White feminism is a Western-styled picking and choosing of feminism that entails a set of beliefs tolerating the ignorance of issues that mostly impact women of color.

Contrast this philosophy with intersectional feminism, which recognizes multiple identities and experiences within us, while promoting more united gender equality. Without intersectionality, our essence cannot stand against oppression and stand for equality without acknowledgment of the nuances of different historical struggles. As women, we face difficulties, but not all women face the same oppressions and marginalizations – and that cannot be overlooked in narratives.

As far as gendered-based violence goes, the Justice Department estimates that one in five women and one in seventy-one men will experience rape in the US. However, here's where the necessary nuances come in.

Women and men of color are more likely to experience this form of violence than white women or men. Women and men who are LGBTQ+are more likely to experience this form of violence than straight women or men. Lower income women and men are more likely to experience this form of violence than women or men in the highest income brackets.

So, yes, one in five women and one in seventy-one men are rape victims. But quoting that statistic without disambiguating the data can mislead readers or listeners of the ways that different identities amalgamate into this final number. Essentially, disproportional oppressions exist. All people are at risk for gendered violence, specifically rape, in America, but some people are more at risk.

If you need more of an explanation, think of the following analogy. White feminism is to intersectional feminism what #AllLivesMatter is to #BlackLivesMatter. Everyday Feminism contends, "the former's attempt at inclusiveness can actually erase the latter's acknowledgment of a unique issue that disproportionately affects a specific group of people".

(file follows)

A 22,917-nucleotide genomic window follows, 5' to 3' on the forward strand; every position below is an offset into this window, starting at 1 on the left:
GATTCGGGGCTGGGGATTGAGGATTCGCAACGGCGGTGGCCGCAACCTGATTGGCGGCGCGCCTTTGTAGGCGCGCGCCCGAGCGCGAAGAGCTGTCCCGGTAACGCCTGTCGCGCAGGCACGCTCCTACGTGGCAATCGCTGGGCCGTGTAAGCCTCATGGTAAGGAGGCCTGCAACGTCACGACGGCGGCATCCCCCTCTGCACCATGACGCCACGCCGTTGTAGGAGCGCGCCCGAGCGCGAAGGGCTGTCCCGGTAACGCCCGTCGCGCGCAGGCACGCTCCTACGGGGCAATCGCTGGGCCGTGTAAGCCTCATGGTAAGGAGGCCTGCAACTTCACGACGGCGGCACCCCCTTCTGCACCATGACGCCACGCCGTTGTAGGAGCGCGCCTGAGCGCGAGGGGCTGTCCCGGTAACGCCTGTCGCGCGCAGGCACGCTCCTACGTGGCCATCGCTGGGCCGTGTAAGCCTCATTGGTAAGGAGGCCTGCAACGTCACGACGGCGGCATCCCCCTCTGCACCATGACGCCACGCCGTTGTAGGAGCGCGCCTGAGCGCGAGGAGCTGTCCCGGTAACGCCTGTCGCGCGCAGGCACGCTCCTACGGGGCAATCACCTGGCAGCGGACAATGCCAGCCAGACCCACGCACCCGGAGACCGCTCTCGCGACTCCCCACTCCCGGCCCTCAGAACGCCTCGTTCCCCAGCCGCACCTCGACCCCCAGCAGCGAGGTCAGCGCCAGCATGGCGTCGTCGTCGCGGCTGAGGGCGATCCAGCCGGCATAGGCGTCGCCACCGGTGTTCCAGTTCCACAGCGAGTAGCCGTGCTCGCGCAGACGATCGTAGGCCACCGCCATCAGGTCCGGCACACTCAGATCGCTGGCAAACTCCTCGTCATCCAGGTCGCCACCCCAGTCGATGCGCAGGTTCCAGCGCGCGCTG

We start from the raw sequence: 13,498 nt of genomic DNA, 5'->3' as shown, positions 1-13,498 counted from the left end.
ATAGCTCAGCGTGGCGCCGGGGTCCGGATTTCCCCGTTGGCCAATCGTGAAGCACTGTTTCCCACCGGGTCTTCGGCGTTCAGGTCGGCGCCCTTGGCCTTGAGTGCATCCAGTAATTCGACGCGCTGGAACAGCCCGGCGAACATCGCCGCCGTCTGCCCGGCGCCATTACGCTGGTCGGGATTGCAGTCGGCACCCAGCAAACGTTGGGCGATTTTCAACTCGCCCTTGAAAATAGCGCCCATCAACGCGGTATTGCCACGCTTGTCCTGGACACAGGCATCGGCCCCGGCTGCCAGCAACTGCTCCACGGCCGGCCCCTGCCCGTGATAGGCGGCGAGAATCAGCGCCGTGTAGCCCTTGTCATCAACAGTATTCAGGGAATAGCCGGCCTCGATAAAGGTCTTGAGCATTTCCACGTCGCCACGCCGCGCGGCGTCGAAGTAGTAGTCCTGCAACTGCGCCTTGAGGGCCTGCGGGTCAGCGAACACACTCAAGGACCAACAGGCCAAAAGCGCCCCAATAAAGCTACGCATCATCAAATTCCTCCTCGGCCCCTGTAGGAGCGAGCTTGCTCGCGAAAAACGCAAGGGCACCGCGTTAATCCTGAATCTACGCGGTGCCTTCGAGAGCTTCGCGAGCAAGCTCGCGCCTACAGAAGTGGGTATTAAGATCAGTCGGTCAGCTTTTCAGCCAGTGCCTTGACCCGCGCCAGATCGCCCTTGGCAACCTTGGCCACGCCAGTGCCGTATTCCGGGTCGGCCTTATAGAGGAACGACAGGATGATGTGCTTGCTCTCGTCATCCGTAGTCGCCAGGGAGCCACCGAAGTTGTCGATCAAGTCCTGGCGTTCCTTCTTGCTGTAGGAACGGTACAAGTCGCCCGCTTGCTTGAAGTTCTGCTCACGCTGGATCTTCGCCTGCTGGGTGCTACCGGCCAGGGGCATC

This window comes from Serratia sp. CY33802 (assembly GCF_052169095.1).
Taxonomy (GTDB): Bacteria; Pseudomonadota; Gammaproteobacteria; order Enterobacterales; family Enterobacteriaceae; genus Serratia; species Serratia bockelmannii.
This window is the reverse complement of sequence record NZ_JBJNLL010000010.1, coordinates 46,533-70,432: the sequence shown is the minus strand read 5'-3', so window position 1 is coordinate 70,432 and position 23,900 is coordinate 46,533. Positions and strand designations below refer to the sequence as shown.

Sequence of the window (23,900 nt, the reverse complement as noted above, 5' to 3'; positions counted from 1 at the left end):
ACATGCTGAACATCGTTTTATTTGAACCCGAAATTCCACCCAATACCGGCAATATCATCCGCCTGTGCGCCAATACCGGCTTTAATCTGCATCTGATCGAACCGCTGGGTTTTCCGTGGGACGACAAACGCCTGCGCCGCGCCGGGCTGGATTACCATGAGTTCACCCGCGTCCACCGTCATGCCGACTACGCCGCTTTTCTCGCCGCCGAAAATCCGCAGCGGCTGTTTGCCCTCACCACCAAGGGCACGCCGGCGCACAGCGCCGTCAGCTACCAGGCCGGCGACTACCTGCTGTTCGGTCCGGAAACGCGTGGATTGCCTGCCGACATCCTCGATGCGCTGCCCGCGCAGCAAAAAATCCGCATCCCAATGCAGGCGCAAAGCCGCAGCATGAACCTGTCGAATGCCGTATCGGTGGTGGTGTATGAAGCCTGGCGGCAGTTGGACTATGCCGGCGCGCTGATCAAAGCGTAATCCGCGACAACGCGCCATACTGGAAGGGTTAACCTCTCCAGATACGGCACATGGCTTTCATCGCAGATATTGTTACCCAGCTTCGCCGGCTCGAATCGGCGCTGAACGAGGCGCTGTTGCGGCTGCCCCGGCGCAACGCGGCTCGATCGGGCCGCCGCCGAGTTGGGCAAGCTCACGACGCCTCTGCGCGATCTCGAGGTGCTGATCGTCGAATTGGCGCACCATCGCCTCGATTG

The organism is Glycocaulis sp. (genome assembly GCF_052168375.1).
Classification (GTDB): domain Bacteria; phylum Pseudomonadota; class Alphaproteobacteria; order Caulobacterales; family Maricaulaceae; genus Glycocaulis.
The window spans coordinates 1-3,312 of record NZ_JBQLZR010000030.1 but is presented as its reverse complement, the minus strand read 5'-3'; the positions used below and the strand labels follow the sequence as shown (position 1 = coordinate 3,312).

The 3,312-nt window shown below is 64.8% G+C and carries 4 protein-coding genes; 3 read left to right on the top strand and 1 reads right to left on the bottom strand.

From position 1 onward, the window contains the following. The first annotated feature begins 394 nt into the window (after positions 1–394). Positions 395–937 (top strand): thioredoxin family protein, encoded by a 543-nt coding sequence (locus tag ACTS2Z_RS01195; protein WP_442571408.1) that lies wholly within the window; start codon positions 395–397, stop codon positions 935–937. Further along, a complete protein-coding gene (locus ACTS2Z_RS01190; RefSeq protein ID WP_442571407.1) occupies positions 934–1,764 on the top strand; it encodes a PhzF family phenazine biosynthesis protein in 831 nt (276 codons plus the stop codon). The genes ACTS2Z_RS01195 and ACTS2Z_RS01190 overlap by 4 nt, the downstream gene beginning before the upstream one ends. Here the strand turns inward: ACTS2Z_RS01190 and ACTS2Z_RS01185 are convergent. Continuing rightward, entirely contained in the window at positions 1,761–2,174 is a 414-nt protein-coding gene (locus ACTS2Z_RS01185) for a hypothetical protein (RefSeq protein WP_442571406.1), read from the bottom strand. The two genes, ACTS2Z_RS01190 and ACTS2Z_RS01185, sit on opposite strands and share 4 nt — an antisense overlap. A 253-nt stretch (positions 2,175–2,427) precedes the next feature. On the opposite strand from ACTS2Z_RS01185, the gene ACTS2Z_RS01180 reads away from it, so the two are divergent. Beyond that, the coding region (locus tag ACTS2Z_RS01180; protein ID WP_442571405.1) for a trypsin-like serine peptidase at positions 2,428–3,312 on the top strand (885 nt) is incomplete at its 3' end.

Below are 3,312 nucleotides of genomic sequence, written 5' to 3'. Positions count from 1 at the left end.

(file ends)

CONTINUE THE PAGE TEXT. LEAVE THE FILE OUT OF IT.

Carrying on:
If you ever find yourself guilty of white feminism, (I've been there!) know that we are all evolving. As long as you are open to education, we are all on the same side.

Here are three vital steps you can take to make your feminism intersectional!

1. Reflect on yourself. 

Reflect on your long-held beliefs based on your perspective alone could not apply to someone else. Reflect on your privileged experiences and acknowledge them for what they are.

2. Think about others. 

Once you've figured your internal state out from step one, you ought to look at the experiences of others with the same level of validity as your own. Ethically, feminism focuses on equality. Yes, that means stopping sexism, but it also expands to mean stopping complicated systemic oppressions that affect more than just white women. That said, white feminists are not the enemy in the fight for equality, rather, they are underinformed.

3. Don’t be afraid to grow. 

Say you were wrong. There's less shame in it than you think. In fact, I genuinely wish our culture was more forgiving of people who made an honest mistake in their past, but their hearts were/are in the right place.

Allow yourself to move onwards and upwards. We are all works-in-progress. We are all striving for better versions of ourselves. Intention is everything and your intention should be to always learn.

Intersectional feminism is challenging, like all educations. If you're doing it right, it should force you to think and even make you feel a little bit uncomfortable. After all, while feminism is here to help, it is not here for your (or my) comfort.